By Chris Liston
Written by Chris Liston.
Two months after ENERGY STAR Portfolio Manager received an ambitious upgrade, users are still struggling through programming glitches in what the EPA has described as a “turbo-charged” new tool.
ENERGY STAR is a free tool administered by the EPA, which reports more than 40,000 individual accounts for more than 250,000 commercial buildings. ENERGY STAR is frequently used by LEED project owners to report whole-building energy and water data to the USGBC. The tool plays a key prerequisite role within the LEED EB rating system.
The June upgrade was intended to modernize a database architecture that was first introduced in 2000. The new site was promised to be faster, more intuitive and more user-friendly – with data entry “wizards” and easier-to-generate reports. User data would be seamlessly transitioned to the new tool and there would be no changes to the algorithm used to calculate the actual ratings.
When the ENERGY STAR website was re-launched in July 2013 after several weeks of downtime, the site was essentially crippled by programming glitches. By late-September, the EPA had addressed nearly 30 programming issues and acknowledged a half dozen other issues that still need to be corrected. The EPA has also acknowledged that some users are missing data and these users have been assured that the data will eventually be restored.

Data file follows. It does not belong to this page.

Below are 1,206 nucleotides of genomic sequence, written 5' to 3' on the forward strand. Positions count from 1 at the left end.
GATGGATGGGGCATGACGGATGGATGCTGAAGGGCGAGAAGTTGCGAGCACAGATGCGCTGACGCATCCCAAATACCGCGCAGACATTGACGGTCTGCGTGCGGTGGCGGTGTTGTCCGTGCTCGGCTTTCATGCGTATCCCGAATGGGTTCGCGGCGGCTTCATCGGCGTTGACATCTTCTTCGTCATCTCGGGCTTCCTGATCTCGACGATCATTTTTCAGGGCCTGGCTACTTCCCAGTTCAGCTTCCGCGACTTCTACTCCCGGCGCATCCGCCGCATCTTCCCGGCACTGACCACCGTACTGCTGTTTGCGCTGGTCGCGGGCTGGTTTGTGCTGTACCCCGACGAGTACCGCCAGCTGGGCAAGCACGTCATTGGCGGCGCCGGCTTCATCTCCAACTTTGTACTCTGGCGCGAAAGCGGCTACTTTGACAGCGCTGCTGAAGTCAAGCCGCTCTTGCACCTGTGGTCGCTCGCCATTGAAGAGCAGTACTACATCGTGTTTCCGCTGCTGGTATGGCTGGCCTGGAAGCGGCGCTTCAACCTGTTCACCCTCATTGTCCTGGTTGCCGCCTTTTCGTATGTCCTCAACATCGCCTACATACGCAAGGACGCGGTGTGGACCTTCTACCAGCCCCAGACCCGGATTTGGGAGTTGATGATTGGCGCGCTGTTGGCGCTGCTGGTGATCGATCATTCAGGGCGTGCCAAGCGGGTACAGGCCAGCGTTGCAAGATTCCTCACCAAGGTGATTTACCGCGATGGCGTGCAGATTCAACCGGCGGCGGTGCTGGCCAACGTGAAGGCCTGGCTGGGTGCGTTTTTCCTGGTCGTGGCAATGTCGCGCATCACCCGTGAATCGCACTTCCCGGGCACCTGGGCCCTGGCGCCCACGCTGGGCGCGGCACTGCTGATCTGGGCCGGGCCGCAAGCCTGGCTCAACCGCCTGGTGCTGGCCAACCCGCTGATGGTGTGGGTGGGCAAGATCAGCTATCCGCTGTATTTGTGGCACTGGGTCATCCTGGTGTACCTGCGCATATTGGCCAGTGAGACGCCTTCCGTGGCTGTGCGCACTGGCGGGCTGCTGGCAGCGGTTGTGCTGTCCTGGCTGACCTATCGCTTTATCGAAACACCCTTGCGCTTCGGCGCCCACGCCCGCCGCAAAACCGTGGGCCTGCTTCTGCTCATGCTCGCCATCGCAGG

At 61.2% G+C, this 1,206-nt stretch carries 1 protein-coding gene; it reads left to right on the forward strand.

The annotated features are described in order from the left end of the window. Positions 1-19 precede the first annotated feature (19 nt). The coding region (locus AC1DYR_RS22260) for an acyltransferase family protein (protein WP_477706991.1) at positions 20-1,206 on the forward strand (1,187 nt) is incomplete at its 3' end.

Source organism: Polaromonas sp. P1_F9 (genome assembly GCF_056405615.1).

The ENERGY STAR update has been particularly challenging for those with large portfolios due to changes in “sharing permissions” and automated benchmarking services (ABS.) In large portfolios (e.g. a retail chain with 100+ locations), ABS providers download energy data from utility companies and upload that data into ENERGY STAR.
Two months after the launch the new ENERGY STAR website is functional, though arguably not yet “turbo-charged.”